Women just don’t understand… Late Night with LaKesha & @everydaydabrand

Women just don’t understand…

Most men probably think it once or twice a day and on Late Night with LaKesha this week we are going bring in Jermaine Smith, who has branded himself as Jay Everyday, to discuss a few of things that men wish women understand.  I am so excited and ready to learn…

Join us on Tuesday, November 1 from 10p to 1030p CST


call in to listen live – 646-929-2031

Post your comments on the blogtalkradio show’s page, on this blog or tweet us ~ @LaKeshaWomack @EveryDayDaBrand using #LWBTR

Meet Jay Everyday…

Behind every face associated with a name is a story. For some their story proves that being triumphant is still possible even in the midst of challenges, hardships and the toughest adversities. Born on Christmas Day in Queens, New York, but raised in the East New York section of Brooklyn, was a boy who was oblivious to the circumstances in which he was about to endure. Unbeknownst to him as he made his entrance into the world was also the realization that he would grow up to be a man who would later be associated with titles such as playwright, director, producer, Editor-In-Chief, on-air radio personality and Internet radio station owner. He once said, “We live our life forward but to understand it you have to look at it backwards.”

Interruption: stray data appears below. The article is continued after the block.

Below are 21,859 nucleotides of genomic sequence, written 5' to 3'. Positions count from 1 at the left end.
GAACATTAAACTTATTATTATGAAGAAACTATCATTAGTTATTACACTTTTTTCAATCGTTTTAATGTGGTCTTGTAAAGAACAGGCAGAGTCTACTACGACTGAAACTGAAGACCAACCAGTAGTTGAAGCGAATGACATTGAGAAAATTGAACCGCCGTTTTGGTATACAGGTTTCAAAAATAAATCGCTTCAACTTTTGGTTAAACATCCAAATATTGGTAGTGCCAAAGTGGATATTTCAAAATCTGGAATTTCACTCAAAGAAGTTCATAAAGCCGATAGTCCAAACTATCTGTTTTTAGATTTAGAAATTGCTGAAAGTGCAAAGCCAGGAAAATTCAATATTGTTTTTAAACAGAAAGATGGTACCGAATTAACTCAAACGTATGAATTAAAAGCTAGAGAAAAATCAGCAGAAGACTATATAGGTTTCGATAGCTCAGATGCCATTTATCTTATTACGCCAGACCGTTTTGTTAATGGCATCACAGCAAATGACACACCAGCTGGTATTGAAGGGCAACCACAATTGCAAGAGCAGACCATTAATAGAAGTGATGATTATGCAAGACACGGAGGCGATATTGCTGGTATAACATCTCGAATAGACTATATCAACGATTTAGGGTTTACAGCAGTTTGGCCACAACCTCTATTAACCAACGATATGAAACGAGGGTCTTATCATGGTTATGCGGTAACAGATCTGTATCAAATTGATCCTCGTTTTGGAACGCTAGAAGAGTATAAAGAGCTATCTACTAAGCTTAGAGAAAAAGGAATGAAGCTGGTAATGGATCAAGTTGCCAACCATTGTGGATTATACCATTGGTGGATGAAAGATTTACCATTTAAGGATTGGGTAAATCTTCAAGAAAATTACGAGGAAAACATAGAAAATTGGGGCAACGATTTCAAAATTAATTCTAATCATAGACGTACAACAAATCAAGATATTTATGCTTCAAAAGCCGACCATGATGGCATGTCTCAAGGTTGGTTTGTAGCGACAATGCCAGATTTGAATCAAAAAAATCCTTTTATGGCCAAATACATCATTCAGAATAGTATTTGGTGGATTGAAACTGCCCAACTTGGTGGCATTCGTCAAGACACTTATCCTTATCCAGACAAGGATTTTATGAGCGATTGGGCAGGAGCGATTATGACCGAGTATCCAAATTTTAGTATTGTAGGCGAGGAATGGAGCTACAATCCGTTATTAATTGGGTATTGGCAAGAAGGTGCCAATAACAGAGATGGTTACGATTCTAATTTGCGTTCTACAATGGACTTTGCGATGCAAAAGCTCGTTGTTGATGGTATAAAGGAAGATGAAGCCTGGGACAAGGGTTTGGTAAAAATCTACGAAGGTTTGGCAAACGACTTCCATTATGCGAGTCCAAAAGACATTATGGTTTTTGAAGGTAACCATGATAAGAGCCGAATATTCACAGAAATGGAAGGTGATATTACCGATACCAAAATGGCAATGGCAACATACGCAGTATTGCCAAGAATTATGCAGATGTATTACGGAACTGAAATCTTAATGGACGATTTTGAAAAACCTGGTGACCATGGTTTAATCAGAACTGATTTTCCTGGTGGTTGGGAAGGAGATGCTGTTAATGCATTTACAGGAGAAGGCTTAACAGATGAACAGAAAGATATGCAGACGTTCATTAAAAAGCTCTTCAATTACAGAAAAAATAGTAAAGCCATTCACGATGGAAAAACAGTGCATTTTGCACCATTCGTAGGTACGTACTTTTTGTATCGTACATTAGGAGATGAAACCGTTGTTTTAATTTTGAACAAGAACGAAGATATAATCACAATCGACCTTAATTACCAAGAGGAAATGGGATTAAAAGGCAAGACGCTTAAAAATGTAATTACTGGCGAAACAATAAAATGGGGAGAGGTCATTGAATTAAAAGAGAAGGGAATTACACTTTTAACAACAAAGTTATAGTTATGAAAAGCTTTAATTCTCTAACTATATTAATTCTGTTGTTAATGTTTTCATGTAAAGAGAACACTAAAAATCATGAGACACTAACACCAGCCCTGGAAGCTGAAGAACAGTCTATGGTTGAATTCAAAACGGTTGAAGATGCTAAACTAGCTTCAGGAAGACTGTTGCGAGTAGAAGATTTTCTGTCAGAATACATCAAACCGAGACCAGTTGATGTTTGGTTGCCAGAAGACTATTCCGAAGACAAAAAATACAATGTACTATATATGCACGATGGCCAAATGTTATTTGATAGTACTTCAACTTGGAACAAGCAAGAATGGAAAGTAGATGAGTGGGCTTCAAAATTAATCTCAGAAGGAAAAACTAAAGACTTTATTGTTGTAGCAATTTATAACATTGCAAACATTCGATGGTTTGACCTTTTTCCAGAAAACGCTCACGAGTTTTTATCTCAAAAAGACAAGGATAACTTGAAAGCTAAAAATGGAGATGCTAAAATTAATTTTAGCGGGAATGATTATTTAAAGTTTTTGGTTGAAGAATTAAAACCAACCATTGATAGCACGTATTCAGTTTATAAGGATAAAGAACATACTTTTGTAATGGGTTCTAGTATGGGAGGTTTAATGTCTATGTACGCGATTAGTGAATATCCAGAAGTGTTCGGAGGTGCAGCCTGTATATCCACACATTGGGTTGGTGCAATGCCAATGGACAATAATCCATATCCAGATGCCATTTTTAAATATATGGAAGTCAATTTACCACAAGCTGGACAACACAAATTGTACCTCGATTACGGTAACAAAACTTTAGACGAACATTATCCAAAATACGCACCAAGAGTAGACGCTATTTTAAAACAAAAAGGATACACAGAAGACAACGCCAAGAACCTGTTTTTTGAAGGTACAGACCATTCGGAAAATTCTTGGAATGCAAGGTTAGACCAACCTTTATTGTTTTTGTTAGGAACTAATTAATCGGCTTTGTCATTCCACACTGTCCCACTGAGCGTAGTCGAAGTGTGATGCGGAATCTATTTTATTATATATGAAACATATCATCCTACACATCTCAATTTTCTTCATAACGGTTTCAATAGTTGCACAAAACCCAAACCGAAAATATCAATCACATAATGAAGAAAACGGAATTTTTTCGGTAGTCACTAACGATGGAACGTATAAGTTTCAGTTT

If we relive history from present day to his conception, Jermaine “Jay Everyday” Smith’s story could easily be a non-fiction novel written by a New York Times Bestseller.  However, facts can never be fiction, thus what you see is real; one man destined for greatness though statistics would have said otherwise. And today, the very obstacles he once faced in his formative years assist him in writing, directing, and producing stage plays that have received accolades and acclaim at various venues across the United States. Jermaine “Jay Everyday” Smith lost his father to Cancer at the tender age of four, leaving his mother to become a single parent to him and his sister. Yet, even more troubling was the fact that she was battling a drug addiction which spanned over the course of twenty plus years.

Though his grandmothers and aunts played a role in shaping his development and offering some nurturing due to his mother’s situation, the difficulties of dealing with his fractured family structure forced him to withhold years of emotional pain and perplexity. From witnessing drugs being used in his home as a child, to taking on the responsibility of watching over his sister, Smith grew up faster than most children. Though the allure of the streets could easily captivate someone of his circumstance, that sort of lifestyle didn’t spark his interest. He spent a great deal of time writing, which in hindsight served as a way to release those repressed emotions.

As the years progressed and his mother’s situation didn’t improve, Smith found himself facing more tribulations in his life in 2003. His two year old nephew who suffered from sickle cell died after he was wrongly treated and misdiagnosed with having a sickle cell attack when it was later discovered he had a fever. Leaving the family in turmoil and grief, it was at that pivotal point that his mother decided her lifestyle had been detrimental for far too long and decided it was time for God to navigate her life. In awe by his mother’s choice and her spiritual healing, Smith also recognized that a breakthrough needed to happen for the sake of his own future and that of his family, and also gave his life to God.